U.S. Airways, Inc. v. National Mediation Bd., AFL-CI

Decision Date28 May 1999
Docket NumberA,No. 98-5435,AFL-CI,98-5435
Citation177 F.3d 985
Parties161 L.R.R.M. (BNA) 2419 US AIRWAYS, INC., Appellant, v. NATIONAL MEDIATION BOARD and Communications Workers of America,ppellees.
CourtU.S. Court of Appeals — District of Columbia Circuit

Appeal from the United States District Court for the District of Columbia (97cv01508).

Robert A. Siegel argued the cause for appellant. With him on the briefs was Tom A. Jerman.

Bruce G. Forrest, Attorney, United States Department of Justice, argued the cause for appellee National Mediation Board. With him on the brief were Frank W. Hunger, Assistant Attorney General at the time the brief was filed, William Kanter, Deputy Director, and Ronald M. Etters, General Counsel, National Mediation Board. Theodore C. Hirt, Attorney, United States Department of Justice, entered an appearance.

James B. Coppess argued the cause for appellee Communications Workers of America, AFL-CIO. With him on the brief were Daniel M. Katz, Larry Engelstein, and Marsha S. Berzon.

Before: SILBERMAN, WILLIAMS, and TATEL, Circuit Judges.

Opinion for the Court filed by Circuit Judge SILBERMAN.

SILBERMAN, Circuit Judge:

The National Mediation Board (NMB) found that U.S. Airways had interfered with its employees' free choice in a union representation election, and issued an order setting aside the results of that election (which the union had lost) and prescribing a re-run election (which the union won). US Airways challenged the Board's order in the district court on First Amendment grounds, requesting that the results of the re-run election be set aside, but was rebuffed. We reverse.


The Communications Workers of America (CWA) failed in the first election to garner the votes necessary to represent the passenger service employees of U.S. Airways. The union saw its defeat as the product of a coercive anti-union campaign waged by the carrier's management leading up to, and during, the representation election. Pursuant to § 2, Ninth of the Railway Labor Act, the union requested that the Board "investigate" the "representation dispute" and "utilize any ... appropriate method of ascertaining the names of [the employees'] duly designated and authorized representatives in such manner as shall insure the choice of representatives by the employees without interference, influence, or coercion exercised by the carrier." 45 U.S.C. § 152, Ninth.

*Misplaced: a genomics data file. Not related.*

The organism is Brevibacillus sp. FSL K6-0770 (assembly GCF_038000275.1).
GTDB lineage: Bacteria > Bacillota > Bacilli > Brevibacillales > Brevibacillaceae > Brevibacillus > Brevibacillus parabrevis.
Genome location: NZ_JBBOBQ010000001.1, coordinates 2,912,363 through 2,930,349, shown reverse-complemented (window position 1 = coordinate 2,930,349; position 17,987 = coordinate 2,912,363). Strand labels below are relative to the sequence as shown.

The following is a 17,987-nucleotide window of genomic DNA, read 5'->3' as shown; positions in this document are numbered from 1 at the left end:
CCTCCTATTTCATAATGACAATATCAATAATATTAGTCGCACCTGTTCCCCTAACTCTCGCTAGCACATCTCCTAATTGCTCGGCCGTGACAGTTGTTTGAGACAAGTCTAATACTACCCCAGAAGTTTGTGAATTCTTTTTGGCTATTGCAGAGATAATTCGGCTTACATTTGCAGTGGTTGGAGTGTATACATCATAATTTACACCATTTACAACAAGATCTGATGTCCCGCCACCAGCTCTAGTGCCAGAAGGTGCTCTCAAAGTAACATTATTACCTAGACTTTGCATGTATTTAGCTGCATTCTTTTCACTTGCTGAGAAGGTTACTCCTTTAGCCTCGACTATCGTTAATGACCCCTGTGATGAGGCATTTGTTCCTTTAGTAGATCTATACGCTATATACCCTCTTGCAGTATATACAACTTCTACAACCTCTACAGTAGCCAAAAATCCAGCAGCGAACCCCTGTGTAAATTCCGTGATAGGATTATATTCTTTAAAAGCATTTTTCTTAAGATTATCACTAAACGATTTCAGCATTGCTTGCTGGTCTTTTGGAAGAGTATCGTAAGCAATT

No one disputes the underlying facts found by the Board in its investigation. For some time prior to the representation election, an institution known as the "employee roundtable" was a key feature of management's relationship with the several categories of non-represented passenger service employees. The roundtables, while focusing on operational and other issues in their periodic meetings, also provided a forum for occasional discussion and alteration of U.S. Airways' employment policies. The impact has been real. Modifications to the carrier's rules governing vacation scheduling, supervisors' disciplinary authority, and overtime were only a few of the changes made from 1991-95.